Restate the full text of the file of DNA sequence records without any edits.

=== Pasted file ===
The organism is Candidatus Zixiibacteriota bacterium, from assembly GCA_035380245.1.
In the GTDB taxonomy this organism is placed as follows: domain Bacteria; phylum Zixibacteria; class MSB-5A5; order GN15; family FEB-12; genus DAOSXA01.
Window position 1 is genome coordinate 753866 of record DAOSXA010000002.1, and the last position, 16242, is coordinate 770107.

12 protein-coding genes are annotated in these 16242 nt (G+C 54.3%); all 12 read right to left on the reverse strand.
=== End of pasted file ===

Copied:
The organism is Candidatus Zixiibacteriota bacterium, from assembly GCA_035380245.1.
In the GTDB taxonomy this organism is placed as follows: domain Bacteria; phylum Zixibacteria; class MSB-5A5; order GN15; family FEB-12; genus DAOSXA01.
Window position 1 is genome coordinate 753866 of record DAOSXA010000002.1, and the last position, 16242, is coordinate 770107.

12 protein-coding genes are annotated in these 16242 nt (G+C 54.3%); all 12 read right to left on the reverse strand.